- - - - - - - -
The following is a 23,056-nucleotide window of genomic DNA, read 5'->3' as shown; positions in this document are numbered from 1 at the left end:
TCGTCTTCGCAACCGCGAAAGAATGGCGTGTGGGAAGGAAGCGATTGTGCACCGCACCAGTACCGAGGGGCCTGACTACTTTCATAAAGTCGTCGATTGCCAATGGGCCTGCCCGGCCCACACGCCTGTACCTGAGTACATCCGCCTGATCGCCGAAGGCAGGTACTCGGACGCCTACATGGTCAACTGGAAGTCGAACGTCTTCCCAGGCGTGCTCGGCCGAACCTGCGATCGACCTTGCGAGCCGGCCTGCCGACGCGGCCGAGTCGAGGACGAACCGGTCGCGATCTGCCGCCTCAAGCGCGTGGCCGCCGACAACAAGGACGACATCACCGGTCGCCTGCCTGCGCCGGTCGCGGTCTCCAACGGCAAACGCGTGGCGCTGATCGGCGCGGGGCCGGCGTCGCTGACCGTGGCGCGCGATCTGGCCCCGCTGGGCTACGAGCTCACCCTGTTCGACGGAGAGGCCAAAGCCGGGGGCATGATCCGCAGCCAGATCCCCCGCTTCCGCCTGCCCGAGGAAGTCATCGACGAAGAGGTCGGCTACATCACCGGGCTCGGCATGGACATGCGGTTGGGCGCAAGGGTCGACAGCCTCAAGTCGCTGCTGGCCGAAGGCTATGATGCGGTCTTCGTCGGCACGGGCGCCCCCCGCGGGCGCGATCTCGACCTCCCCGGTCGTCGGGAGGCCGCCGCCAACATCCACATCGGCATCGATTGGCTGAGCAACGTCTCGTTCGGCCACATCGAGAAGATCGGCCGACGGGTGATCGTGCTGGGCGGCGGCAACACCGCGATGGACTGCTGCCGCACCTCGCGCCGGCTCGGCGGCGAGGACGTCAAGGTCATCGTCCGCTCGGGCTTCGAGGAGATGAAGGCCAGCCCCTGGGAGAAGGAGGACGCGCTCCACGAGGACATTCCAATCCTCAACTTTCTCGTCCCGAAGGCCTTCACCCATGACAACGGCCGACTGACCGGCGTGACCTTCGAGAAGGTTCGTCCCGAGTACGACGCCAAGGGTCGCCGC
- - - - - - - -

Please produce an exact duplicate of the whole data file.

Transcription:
The following is a 23,056-nucleotide window of genomic DNA, read 5'->3' as shown; positions in this document are numbered from 1 at the left end:
TCGTCTTCGCAACCGCGAAAGAATGGCGTGTGGGAAGGAAGCGATTGTGCACCGCACCAGTACCGAGGGGCCTGACTACTTTCATAAAGTCGTCGATTGCCAATGGGCCTGCCCGGCCCACACGCCTGTACCTGAGTACATCCGCCTGATCGCCGAAGGCAGGTACTCGGACGCCTACATGGTCAACTGGAAGTCGAACGTCTTCCCAGGCGTGCTCGGCCGAACCTGCGATCGACCTTGCGAGCCGGCCTGCCGACGCGGCCGAGTCGAGGACGAACCGGTCGCGATCTGCCGCCTCAAGCGCGTGGCCGCCGACAACAAGGACGACATCACCGGTCGCCTGCCTGCGCCGGTCGCGGTCTCCAACGGCAAACGCGTGGCGCTGATCGGCGCGGGGCCGGCGTCGCTGACCGTGGCGCGCGATCTGGCCCCGCTGGGCTACGAGCTCACCCTGTTCGACGGAGAGGCCAAAGCCGGGGGCATGATCCGCAGCCAGATCCCCCGCTTCCGCCTGCCCGAGGAAGTCATCGACGAAGAGGTCGGCTACATCACCGGGCTCGGCATGGACATGCGGTTGGGCGCAAGGGTCGACAGCCTCAAGTCGCTGCTGGCCGAAGGCTATGATGCGGTCTTCGTCGGCACGGGCGCCCCCCGCGGGCGCGATCTCGACCTCCCCGGTCGTCGGGAGGCCGCCGCCAACATCCACATCGGCATCGATTGGCTGAGCAACGTCTCGTTCGGCCACATCGAGAAGATCGGCCGACGGGTGATCGTGCTGGGCGGCGGCAACACCGCGATGGACTGCTGCCGCACCTCGCGCCGGCTCGGCGGCGAGGACGTCAAGGTCATCGTCCGCTCGGGCTTCGAGGAGATGAAGGCCAGCCCCTGGGAGAAGGAGGACGCGCTCCACGAGGACATTCCAATCCTCAACTTTCTCGTCCCGAAGGCCTTCACCCATGACAACGGCCGACTGACCGGCGTGACCTTCGAGAAGGTTCGTCCCGAGTACGACGCCAAGGGTCGCCGC